GH is defined as a lipolytic hormone. Children and adults with untreated GHH usually show an increase in fat mass, preferably visceral fat. This has been attributed to the fact that GH inhibits lipid storage in adipose tissue by increasing the activity of hormone-sensitive lipase, an enzyme that plays a key role in lipolysis, and by reducing the inhibitory effect of insulin on the hormone. Sensitive lipase activity has also been suggested as mediators of increased adiposity in GHD states, despite positive changes in the secretion of certain adipokines such as adiponectin. Adipose tissue is an endocrine organ that produces various hormones and cytokines that exert autocrine, paracrine and endocrine effects. Two of these hormones, leptin and adiponectin, play very important roles in the organism. For example, leptin is the satiety hormone released from adipocytes in response to food intake and is associated with total fat mass.
The function of the hypothalamus, acting on its receptors in the curved nucleus, is related to reducing food intake and increasing energy expenditure. Conversely, adiponectin is negatively correlated with fat mass and functions as an insulin sensitizing hormone. Although the effects of GH on adipose tissue are expected to be different in terms of leptin and adiponectin secretion, in fact these effects have been found to be negatively related to the release of both hormones from adipocytes. For example, in Laron syndrome, there is a pronounced obesity and adiponectin hypersecretion that does not change during long-term IGF-I therapy. In any case, GH therapy usually reverses the increased fat ratio present in children and adults with pituitary GHH, thus confirming the relationship between GHE and increased fat mass.
In addition to the effects of GH on adipose tissue, ten publications explain that it also acts as a hunger signal that stimulates the brain about lack of energy and triggers adaptive responses to maintain minimal energy buildup. This mechanism occurs at the central level by activating the hypothalamic agouti-associated protein neurons (AgRP). GH has effects on fat mass and GHR in the adipocyte membrane. After interacting with endocrine GH, the activity of lipase (blue arrow) increases, causing increased lipolysis. Additionally, GH-GHR interactions lead to inhibition of insulin-induced lipase activity. Harms of Growth Hormone Disorder
This insulin inhibitory lipase activity is enhanced by adiponectin, a hormone secreted by adipocytes and responsible for increasing fat mass. Untreated GHD patients have excessive adiponectin secretion. This is the reason why these patients show excessive fat mass. In addition, GH acts on hypothalamic neurons expressing AgRP and stimulates its production to alert the brain of energy deficiency. Among other factors, as GH secretion gradually decreases from puberty, the increase in body fat usually observed with age is likely to be associated with insufficient or insufficient secretion of GH.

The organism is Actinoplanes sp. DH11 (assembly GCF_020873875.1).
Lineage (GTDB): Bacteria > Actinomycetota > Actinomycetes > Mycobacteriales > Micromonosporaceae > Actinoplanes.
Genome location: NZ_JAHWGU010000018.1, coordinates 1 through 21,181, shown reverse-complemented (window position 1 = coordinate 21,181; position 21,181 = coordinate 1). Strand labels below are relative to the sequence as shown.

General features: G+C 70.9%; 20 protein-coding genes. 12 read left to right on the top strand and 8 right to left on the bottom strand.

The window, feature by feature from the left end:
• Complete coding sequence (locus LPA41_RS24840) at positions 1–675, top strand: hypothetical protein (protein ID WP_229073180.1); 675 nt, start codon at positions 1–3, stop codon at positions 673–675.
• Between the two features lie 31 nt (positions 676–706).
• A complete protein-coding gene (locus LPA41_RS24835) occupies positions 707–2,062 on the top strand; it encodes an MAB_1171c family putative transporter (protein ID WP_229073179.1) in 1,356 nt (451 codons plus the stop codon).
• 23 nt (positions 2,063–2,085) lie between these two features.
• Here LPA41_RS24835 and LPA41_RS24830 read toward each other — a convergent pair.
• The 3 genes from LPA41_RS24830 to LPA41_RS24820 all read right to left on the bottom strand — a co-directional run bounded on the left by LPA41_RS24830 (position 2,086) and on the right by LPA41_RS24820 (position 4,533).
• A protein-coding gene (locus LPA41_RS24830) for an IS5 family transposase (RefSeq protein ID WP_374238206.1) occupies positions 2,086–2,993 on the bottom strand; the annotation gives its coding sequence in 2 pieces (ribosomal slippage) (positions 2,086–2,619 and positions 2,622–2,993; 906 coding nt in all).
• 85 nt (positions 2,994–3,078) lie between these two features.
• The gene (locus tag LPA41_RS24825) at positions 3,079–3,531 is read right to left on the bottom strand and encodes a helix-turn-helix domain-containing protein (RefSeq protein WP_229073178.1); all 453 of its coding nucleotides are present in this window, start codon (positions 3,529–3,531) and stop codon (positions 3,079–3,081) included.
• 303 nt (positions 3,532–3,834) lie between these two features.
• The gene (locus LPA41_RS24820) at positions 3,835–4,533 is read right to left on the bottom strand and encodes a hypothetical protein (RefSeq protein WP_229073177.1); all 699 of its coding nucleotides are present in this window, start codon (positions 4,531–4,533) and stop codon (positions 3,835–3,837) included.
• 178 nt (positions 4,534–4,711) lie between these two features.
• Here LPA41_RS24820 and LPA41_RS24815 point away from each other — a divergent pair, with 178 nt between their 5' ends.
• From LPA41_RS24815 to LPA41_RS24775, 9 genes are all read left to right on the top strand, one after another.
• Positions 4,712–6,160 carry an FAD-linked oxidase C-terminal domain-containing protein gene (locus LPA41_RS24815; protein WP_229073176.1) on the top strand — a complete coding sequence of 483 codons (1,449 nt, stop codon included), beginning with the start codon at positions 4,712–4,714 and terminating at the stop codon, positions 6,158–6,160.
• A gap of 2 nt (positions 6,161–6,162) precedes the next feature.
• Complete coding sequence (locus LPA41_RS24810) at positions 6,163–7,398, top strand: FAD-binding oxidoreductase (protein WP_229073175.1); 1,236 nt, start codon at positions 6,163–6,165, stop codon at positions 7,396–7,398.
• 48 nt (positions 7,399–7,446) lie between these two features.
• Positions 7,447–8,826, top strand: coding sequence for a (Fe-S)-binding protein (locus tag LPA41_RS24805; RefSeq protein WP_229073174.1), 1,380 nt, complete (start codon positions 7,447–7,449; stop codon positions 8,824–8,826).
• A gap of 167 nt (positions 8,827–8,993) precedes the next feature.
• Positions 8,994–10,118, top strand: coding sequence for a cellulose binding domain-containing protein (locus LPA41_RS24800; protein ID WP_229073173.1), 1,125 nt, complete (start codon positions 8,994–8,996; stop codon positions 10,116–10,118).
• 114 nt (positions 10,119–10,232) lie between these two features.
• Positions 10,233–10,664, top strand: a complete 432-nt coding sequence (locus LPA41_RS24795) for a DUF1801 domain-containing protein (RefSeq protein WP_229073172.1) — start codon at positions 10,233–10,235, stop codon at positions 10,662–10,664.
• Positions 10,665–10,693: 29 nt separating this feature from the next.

GHD and Other Effects of GH

In addition to the well-known metabolic effects of GH and the effects of the hormone on almost all organs and tissues of the body, previously reviewed, untreated GHD patients exhibit some other changes. For example, blood pressure is higher in children and adults with GHD than in normal controls. This particularly affects systolic blood pressure, moreover, as GHD is associated with increased obesity, both factors contribute to an increased risk of future cardiovascular impairment. Quality of life and psychosocial behavior are affected in children and adults with GHD, often suffering from depression, fatigue, and less physical activity Harms of Growth Hormone Disorderthey are more prone to occurrence, and all of these improve after GH treatment.
GH is also a key modulator of neonatal hypersensitivity and pain-related behaviors during developmental inflammation. In rats where GHR was deleted, behavioral and afferent hypersensitivity to different stimuli was found, especially in early developmental stages. This has led researchers to hypothesize that GH therapy could be a therapeutic weapon for pediatric pain. Regarding the effects of GH at the brain level, it has recently been shown that GHD mainly affects the brain network, which includes somatosensory, somatic motor and cerebellum networks, which may contribute to the behavioral problems present in BDH children.


Writer: Ozlem Guvenc Agaoglu